Alex Stephenson The First Baby of Hip-Hop

When Blue Ivy Carter stormed the charts with her appearance on her father Jay-Z’s decent but forgettable song Glory, she became the youngest person to ever appear on the Billboard charts. This record will almost certainly never be broken, lest Lady Gaga places a microphone right next to her vagina while she gives birth and releases it as a single. But what baby Carter has already attained is a placement in hip-hop that is both unprecedented and probably important. And while I feel a little weird writing about the iconography of somebody who isn’t yet a month old, I’m going to.

Jay-Z has been the figurehead of popular hip-hop for about a decade now, probably since 2001’s The Blueprint, when I.Z.Z.O. was pretty much the only song hip-hop radio would play. There have been others who have been more popular at times (50 Cent, Ja Rule, possibly T.I., etc.), but the only person who comes close to the same kind of dominance is Kanye West, and he is almost more of a pop star at this point anyway. If Jay-Z put out an album of him farting over Neptunes beats tomorrow, it would be the number one album on the charts. He still has the ability to make colossal (albeit mediocre) hits like Empire State of Mind, and I assume the album he has allegedly been working on recently will have another huge hit on it. But what will make that album interesting is that Jay-Z is now forty-plus, with a wife and kid, and remains the most popular non-Kanye figure in hip-hop.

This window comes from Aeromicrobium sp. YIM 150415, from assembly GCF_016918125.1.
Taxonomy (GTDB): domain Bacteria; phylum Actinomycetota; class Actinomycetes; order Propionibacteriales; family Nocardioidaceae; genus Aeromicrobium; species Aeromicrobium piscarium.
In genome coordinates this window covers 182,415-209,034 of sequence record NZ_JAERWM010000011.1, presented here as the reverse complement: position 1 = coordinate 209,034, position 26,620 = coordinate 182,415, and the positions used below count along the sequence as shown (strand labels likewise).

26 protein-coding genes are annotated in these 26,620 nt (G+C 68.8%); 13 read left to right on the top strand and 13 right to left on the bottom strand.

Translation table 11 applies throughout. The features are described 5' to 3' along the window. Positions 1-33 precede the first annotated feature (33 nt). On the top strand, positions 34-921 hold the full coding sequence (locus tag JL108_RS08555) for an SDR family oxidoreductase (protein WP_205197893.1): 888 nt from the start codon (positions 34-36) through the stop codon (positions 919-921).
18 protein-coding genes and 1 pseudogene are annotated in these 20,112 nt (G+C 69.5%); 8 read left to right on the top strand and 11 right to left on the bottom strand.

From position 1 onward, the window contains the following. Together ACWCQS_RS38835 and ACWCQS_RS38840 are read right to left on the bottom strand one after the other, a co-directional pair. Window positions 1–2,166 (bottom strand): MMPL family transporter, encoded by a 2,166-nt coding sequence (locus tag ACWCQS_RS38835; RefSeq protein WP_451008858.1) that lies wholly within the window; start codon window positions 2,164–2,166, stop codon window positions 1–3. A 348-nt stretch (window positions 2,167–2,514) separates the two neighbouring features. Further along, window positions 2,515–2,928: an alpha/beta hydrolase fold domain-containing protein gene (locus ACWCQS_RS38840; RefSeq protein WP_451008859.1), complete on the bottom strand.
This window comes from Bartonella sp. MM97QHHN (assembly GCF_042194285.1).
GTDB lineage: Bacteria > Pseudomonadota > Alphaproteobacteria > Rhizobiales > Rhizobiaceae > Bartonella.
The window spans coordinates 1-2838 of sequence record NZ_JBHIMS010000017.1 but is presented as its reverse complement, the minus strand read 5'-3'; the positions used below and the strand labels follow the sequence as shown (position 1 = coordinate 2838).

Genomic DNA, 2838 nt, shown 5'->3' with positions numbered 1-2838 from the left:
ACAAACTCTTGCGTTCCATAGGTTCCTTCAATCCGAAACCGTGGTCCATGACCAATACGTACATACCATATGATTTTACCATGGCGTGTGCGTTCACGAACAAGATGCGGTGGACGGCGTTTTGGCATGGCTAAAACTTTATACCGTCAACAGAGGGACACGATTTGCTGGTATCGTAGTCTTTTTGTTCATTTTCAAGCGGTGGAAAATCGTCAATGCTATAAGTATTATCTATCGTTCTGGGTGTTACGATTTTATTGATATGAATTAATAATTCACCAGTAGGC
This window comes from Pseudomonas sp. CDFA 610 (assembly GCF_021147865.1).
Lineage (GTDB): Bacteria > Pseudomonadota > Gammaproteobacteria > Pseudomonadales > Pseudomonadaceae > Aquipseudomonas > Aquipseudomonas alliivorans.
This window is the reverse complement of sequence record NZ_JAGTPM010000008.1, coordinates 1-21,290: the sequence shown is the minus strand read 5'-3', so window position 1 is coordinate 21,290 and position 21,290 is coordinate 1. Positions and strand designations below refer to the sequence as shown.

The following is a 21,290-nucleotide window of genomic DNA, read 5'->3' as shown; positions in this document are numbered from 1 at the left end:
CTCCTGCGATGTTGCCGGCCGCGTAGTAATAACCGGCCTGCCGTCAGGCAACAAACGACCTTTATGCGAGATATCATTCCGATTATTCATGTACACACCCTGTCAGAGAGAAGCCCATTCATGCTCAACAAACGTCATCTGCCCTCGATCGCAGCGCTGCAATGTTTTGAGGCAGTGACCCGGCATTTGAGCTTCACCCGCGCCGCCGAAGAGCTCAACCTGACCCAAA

Hip-hop has never had a star that has been allowed to grow old in the spotlight, and that’s precisely what Jay-Z is doing. (Jay-Z’s brief retirement was partially a reaction to the idea that middle-aged people can’t rap.) He’s been called hip-hop’s Bob Dylan, or perhaps Bruce Springsteen, and now he kind of might be.

I assume Jay-Z will continue rapping for decades, and I assume not everything he releases will be good. Perhaps he will fall into the trap many other aging artists do and lose their hunger for their art in exchange for changing diapers, or perhaps he will release an album out of nowhere that makes critics shit their pants despite being mediocre (see: Modern Times). But whatever Jay-Z does next will be truly new: he will be a living legend in a comparatively young genre, and he will be afforded the luxury to rap about aging in a position that people might actually care about. Hip-hop is a genre desperately in need of maturity on a wide scope, and despite her youth, Blue Ivy Carter might be the catalyst behind that actually happening. The music could suck, and Jay-Z will continue to use his tried and true album formula until they stop selling, but on each of those albums will be something new. Not necessarily saccharine tracks like Will Smith’s Just the Two of Us, but a man with daddy issues, reflecting on correcting those mistakes himself, in a genre woefully lacking in father figures.

Hip-hop will always be materialistic and arrogant, as it is a reflection of the country in which it was created, but it could desperately use an infusion of genuine reflection and emotion. And I hope it allows itself to grow up alongside Blue Ivy Carter.

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